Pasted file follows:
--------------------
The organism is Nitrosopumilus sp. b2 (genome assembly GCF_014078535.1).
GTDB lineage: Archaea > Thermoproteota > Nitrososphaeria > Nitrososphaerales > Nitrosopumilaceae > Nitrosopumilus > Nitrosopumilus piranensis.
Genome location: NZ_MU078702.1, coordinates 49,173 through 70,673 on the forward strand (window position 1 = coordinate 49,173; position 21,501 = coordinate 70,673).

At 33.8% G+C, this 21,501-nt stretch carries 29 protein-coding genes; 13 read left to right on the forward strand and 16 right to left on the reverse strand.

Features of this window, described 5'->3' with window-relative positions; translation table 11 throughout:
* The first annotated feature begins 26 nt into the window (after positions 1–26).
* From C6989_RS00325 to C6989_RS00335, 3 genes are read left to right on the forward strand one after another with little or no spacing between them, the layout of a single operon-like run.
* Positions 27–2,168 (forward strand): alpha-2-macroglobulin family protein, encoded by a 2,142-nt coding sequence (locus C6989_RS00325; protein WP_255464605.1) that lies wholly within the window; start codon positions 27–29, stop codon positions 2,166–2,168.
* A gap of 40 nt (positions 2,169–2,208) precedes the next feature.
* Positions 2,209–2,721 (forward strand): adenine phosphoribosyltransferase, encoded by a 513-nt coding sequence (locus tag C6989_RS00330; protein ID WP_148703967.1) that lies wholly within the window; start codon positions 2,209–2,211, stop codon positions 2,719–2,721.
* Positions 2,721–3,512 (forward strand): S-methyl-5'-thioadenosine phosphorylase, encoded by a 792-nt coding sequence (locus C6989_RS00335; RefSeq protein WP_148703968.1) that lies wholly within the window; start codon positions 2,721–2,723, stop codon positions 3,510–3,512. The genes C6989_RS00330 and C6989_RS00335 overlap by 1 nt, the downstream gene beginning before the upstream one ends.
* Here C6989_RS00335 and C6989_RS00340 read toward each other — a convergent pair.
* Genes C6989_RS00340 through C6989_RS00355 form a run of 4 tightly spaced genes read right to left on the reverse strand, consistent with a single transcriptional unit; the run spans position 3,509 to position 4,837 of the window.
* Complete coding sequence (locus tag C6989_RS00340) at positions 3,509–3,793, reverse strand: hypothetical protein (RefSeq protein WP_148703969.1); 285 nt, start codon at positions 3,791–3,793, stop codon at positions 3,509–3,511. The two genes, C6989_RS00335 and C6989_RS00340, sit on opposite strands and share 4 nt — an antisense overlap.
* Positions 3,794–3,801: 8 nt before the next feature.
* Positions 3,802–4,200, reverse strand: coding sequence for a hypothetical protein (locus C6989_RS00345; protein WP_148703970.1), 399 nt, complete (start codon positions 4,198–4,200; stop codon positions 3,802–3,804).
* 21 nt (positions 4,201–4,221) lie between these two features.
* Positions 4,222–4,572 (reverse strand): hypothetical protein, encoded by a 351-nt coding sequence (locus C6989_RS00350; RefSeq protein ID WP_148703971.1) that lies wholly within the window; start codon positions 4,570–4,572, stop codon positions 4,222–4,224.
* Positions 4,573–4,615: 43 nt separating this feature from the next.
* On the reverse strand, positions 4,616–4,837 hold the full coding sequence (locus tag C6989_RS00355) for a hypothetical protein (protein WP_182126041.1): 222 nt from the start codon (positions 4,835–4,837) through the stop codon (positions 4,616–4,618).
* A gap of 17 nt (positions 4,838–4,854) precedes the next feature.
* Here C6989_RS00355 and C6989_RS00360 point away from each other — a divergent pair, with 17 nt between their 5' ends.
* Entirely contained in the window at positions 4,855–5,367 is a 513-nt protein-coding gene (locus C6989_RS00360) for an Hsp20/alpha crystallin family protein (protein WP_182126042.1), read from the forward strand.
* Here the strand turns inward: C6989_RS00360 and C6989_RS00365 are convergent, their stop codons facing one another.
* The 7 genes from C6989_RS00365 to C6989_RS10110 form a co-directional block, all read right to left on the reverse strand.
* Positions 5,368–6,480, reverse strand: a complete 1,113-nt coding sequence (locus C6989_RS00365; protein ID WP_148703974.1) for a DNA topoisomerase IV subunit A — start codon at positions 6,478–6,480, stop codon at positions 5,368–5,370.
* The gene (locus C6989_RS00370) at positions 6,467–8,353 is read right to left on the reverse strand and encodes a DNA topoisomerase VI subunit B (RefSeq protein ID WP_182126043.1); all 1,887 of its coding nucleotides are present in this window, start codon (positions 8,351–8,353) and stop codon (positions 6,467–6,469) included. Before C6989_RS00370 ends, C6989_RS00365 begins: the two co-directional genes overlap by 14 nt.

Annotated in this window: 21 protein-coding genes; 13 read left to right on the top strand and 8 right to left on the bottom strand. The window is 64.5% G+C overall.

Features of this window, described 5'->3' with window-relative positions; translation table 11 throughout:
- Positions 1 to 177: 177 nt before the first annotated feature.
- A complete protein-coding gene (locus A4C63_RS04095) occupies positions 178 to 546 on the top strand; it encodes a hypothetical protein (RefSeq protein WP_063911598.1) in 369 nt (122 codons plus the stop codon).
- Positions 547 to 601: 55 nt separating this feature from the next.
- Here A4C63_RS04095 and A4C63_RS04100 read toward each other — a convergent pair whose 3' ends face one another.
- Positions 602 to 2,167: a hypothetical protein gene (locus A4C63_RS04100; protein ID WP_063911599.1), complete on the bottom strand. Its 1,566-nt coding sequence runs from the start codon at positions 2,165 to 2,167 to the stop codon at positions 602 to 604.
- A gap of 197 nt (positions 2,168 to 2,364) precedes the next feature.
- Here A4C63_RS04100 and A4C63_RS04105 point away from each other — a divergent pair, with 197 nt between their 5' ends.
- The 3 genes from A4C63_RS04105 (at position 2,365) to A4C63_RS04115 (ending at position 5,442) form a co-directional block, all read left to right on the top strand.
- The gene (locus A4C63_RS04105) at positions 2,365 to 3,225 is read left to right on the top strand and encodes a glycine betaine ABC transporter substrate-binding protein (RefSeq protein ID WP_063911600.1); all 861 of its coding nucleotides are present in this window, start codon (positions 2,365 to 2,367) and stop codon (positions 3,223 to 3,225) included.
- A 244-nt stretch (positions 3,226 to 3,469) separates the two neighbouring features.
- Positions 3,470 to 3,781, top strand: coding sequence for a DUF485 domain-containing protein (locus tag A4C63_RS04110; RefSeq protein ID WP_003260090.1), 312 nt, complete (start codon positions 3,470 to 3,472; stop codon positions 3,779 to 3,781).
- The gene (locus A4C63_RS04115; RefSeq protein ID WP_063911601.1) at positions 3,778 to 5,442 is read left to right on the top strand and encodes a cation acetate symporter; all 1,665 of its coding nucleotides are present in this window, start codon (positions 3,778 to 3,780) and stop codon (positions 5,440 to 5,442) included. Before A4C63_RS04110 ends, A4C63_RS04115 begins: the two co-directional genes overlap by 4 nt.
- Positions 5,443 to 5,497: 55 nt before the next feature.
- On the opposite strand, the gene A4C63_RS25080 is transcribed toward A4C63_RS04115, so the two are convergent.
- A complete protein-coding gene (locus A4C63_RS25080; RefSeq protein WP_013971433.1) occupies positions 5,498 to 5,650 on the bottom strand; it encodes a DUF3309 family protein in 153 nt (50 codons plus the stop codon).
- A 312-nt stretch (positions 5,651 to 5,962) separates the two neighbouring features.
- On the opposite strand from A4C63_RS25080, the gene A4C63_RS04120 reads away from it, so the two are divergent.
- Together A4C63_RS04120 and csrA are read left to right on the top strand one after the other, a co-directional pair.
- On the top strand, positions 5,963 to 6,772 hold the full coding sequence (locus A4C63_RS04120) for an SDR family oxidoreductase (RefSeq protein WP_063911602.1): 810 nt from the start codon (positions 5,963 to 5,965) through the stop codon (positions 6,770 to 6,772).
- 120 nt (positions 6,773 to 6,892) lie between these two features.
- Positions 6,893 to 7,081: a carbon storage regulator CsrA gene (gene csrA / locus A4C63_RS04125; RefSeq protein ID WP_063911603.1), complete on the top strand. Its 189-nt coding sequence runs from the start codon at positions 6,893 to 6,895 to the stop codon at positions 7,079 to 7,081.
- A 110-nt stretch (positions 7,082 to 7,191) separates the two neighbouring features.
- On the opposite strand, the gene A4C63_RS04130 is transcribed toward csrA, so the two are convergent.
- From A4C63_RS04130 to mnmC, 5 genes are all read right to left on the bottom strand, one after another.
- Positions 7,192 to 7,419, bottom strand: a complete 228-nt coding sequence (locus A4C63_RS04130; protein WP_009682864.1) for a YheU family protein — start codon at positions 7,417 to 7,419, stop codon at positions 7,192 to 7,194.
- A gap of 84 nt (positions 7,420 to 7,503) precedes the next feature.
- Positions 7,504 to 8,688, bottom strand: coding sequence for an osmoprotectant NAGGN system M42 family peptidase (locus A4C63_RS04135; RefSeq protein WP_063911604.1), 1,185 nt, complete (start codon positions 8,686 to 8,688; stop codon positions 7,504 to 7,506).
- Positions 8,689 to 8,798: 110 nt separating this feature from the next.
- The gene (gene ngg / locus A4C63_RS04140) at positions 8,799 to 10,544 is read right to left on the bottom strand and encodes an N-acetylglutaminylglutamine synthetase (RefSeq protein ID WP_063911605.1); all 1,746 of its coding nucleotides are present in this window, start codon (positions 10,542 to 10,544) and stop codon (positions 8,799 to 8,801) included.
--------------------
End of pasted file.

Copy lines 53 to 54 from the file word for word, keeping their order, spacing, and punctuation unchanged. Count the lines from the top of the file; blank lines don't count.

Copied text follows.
- From A4C63_RS04130 to mnmC, 5 genes are all read right to left on the bottom strand, one after another.
- Positions 7,192 to 7,419, bottom strand: a complete 228-nt coding sequence (locus A4C63_RS04130; protein WP_009682864.1) for a YheU family protein — start codon at positions 7,417 to 7,419, stop codon at positions 7,192 to 7,194.